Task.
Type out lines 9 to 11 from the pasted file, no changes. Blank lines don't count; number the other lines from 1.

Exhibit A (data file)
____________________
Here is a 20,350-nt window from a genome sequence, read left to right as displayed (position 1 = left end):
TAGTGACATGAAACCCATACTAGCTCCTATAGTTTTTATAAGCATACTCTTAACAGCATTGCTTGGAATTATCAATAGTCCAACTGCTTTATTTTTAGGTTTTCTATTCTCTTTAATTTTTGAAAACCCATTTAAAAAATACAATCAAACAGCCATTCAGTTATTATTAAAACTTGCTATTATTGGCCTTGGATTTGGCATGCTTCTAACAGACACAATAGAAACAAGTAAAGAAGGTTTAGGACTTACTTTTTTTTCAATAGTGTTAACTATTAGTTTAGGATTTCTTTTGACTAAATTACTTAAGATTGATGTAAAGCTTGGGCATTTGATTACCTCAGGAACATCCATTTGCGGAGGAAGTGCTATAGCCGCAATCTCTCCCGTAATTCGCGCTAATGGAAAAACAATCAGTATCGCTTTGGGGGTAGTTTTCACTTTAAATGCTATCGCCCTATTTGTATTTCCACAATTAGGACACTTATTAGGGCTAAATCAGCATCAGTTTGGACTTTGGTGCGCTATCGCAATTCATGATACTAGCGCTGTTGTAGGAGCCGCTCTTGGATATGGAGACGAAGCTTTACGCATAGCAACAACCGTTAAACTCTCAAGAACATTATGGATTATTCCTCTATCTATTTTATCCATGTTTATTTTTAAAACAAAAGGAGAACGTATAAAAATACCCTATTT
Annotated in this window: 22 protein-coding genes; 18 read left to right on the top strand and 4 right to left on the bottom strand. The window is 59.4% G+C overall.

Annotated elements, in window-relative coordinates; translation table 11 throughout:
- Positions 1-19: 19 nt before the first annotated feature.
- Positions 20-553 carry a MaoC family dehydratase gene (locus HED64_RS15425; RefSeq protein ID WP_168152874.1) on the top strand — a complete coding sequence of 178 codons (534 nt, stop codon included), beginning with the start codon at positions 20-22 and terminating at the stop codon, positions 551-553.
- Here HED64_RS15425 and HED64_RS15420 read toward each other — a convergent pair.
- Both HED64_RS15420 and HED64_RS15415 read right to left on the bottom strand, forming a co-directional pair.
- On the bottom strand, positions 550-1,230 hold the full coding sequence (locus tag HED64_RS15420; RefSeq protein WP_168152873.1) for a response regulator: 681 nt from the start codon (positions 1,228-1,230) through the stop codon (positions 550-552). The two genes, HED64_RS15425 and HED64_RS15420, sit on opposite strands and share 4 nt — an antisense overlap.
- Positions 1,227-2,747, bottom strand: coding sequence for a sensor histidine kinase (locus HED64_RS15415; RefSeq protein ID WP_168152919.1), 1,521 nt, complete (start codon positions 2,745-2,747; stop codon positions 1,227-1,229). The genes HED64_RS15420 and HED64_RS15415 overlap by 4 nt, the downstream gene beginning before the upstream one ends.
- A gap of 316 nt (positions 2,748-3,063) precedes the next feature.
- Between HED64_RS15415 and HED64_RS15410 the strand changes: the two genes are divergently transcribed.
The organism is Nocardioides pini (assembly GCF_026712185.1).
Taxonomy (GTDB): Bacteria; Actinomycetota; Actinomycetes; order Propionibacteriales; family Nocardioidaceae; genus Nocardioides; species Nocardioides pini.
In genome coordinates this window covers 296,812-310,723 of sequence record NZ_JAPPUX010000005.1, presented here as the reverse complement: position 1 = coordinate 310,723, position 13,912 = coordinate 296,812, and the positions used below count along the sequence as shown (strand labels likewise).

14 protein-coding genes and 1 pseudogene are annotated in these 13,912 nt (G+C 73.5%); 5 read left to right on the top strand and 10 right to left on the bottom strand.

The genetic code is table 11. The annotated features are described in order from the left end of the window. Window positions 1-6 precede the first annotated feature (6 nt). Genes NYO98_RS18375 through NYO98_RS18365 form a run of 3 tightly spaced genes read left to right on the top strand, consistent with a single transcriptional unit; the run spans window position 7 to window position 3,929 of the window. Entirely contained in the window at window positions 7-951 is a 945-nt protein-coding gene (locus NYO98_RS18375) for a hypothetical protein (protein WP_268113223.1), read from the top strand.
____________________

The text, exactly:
- On the bottom strand, positions 550-1,230 hold the full coding sequence (locus tag HED64_RS15420; RefSeq protein WP_168152873.1) for a response regulator: 681 nt from the start codon (positions 1,228-1,230) through the stop codon (positions 550-552). The two genes, HED64_RS15425 and HED64_RS15420, sit on opposite strands and share 4 nt — an antisense overlap.
- Positions 1,227-2,747, bottom strand: coding sequence for a sensor histidine kinase (locus HED64_RS15415; RefSeq protein ID WP_168152919.1), 1,521 nt, complete (start codon positions 2,745-2,747; stop codon positions 1,227-1,229). The genes HED64_RS15420 and HED64_RS15415 overlap by 4 nt, the downstream gene beginning before the upstream one ends.
- A gap of 316 nt (positions 2,748-3,063) precedes the next feature.